Wednesday, June 23, 2010

Proper Use of the U.S. Military

Do you ever wonder why we are still in Iraq after defeating Saddam Hussein’s forces in March, 2003? Are we peacekeeping until the Iraqis can establish “stability” and “democracy?” Will that ever come? Why are we in Afghanistan? Proving we can outlast the English and the Russians in an endless battle with Afghani tribesmen?

Why are we still guarding the 38th parallel in Korea, almost 57 years after a truce was declared? More than 28,000 U.S. troops currently are stationed in South Korea. Why? Supposedly, we are there to protect our ally South Korea against attack from North Korea. But South Korea is an economic and technological dynamo compared to its communist neighbor to the north, a centrally planned dictatorship that is such a pathetic economic basket case it can’t even feed itself. In fact, the North Korean regime has had to rely on foreign assistance for the past several years to prevent mass starvation of its population. Consider the following statistical comparisons of the North and South Koreas from the CIA’s World Fact Book.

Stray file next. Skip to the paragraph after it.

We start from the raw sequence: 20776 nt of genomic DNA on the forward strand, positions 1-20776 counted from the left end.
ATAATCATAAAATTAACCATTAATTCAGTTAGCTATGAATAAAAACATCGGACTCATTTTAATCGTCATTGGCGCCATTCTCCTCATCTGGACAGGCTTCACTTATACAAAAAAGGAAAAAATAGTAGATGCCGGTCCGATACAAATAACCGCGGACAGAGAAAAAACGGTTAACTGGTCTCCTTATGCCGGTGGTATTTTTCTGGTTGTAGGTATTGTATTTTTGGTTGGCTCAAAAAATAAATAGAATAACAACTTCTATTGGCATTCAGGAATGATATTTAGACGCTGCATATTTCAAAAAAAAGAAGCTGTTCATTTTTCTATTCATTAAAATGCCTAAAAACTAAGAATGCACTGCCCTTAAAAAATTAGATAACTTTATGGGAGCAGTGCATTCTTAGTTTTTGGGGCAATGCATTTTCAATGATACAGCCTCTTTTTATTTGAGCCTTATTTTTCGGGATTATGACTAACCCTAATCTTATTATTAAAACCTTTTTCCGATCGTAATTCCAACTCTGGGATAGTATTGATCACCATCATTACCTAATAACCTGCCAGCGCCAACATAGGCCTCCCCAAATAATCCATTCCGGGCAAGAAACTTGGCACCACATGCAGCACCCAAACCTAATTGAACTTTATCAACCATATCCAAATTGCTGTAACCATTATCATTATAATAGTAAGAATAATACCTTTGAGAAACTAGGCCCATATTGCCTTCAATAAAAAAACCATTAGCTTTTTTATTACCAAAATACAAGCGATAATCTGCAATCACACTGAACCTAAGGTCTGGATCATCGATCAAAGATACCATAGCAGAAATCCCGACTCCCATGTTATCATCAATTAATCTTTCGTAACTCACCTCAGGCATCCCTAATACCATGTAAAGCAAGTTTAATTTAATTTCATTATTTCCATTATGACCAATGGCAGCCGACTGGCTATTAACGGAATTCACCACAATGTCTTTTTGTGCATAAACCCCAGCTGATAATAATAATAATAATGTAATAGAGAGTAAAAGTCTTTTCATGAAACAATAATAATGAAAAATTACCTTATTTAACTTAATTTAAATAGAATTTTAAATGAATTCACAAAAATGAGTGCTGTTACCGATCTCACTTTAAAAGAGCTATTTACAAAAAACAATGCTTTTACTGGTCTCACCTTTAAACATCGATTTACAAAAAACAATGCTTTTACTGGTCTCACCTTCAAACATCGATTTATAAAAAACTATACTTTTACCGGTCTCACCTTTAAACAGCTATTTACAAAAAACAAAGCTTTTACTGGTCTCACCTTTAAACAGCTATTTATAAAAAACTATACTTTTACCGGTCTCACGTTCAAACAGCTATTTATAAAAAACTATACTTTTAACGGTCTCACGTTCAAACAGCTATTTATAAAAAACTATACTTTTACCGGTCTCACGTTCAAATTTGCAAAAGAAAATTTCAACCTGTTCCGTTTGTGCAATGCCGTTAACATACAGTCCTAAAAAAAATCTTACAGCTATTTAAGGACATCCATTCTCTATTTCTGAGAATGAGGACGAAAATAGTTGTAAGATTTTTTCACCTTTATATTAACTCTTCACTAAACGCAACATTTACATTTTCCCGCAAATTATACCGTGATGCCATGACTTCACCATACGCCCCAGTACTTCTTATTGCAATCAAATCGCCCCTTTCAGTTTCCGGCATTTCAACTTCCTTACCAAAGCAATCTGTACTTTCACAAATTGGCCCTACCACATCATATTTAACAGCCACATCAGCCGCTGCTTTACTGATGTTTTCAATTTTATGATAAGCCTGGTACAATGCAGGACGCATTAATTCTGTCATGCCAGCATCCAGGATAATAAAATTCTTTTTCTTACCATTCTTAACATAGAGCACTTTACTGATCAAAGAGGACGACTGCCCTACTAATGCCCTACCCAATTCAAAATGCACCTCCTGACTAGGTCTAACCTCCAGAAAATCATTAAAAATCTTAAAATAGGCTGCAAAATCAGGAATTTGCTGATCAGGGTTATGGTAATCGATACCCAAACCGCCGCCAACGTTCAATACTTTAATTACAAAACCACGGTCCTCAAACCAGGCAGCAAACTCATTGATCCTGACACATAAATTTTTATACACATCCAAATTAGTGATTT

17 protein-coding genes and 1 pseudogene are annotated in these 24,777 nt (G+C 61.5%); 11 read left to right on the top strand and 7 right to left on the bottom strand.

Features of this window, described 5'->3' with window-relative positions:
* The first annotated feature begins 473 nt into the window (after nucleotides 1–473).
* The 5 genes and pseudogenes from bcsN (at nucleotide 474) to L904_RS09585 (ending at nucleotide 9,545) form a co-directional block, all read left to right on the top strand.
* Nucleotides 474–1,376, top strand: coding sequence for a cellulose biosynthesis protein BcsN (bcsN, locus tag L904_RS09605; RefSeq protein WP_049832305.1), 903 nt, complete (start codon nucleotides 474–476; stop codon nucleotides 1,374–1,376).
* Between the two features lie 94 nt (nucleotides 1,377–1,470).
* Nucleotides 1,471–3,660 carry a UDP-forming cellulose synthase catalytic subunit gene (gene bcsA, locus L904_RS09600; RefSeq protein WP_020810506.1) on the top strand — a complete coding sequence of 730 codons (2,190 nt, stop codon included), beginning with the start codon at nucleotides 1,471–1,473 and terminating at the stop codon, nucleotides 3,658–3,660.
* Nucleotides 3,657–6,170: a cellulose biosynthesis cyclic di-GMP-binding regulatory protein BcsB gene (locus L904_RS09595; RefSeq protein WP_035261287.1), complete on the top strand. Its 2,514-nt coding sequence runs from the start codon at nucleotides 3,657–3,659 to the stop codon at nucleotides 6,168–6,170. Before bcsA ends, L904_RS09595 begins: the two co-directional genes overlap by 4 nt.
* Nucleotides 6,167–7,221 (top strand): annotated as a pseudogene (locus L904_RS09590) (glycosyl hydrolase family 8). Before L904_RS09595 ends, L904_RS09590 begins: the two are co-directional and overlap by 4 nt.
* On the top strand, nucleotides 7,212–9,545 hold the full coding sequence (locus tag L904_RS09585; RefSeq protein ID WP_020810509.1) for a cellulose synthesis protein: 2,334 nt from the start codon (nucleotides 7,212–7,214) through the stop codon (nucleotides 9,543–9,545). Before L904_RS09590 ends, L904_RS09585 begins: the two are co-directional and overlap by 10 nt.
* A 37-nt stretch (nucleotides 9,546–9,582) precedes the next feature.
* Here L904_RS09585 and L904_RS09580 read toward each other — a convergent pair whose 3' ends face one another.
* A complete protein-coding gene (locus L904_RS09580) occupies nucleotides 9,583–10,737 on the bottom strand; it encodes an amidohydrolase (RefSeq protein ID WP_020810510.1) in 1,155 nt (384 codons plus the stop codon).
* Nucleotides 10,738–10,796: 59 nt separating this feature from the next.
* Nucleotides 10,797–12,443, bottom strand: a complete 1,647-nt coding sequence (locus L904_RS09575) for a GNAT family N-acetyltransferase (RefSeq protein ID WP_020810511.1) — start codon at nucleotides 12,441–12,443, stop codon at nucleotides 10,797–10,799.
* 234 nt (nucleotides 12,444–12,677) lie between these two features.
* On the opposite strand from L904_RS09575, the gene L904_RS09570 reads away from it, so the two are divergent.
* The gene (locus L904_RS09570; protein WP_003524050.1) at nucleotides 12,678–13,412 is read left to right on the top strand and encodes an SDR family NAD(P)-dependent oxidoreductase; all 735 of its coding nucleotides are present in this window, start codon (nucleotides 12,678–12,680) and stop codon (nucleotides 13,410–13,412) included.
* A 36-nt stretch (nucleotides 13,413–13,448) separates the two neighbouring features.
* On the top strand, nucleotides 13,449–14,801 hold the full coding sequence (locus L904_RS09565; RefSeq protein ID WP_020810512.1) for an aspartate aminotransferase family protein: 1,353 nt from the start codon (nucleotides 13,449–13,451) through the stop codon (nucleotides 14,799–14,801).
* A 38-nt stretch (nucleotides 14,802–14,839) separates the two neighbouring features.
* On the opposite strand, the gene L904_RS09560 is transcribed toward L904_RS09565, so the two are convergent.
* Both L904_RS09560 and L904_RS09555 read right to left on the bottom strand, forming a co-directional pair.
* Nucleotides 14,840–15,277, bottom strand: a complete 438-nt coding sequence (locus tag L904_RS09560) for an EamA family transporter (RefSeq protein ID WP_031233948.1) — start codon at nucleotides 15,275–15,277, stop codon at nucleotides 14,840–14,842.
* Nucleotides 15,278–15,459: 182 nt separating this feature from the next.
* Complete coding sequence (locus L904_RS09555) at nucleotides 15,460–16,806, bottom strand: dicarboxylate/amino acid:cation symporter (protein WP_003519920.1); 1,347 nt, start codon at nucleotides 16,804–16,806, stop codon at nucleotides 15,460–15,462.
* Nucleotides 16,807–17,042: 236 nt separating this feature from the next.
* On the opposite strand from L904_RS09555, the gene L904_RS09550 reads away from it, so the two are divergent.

With its population base, economic base, industrial base, energy, technology, infrastructure, transportation, education, agriculture — virtually every relevant measure — South Korea dwarfs North Korea, and has done so for many years. So, perhaps we should be asking, particularly in light of the recent rattling of sabers, firing of missiles, and flaring of tensions between Seoul and Pyongyang: Why are the lives of tens of thousands of Americans still being put at risk on the Korean Peninsula? Isn’t it time for South Korea and the “economic tigers” of Asia to defend themselves?

And with our nation trillions of dollars in debt and running annual deficits of over a trillion dollars, we have to ask ourselves, from a purely economic standpoint, why do we still have more than 35,000 troops stationed in Japan and 78,000 troops stationed in Europe?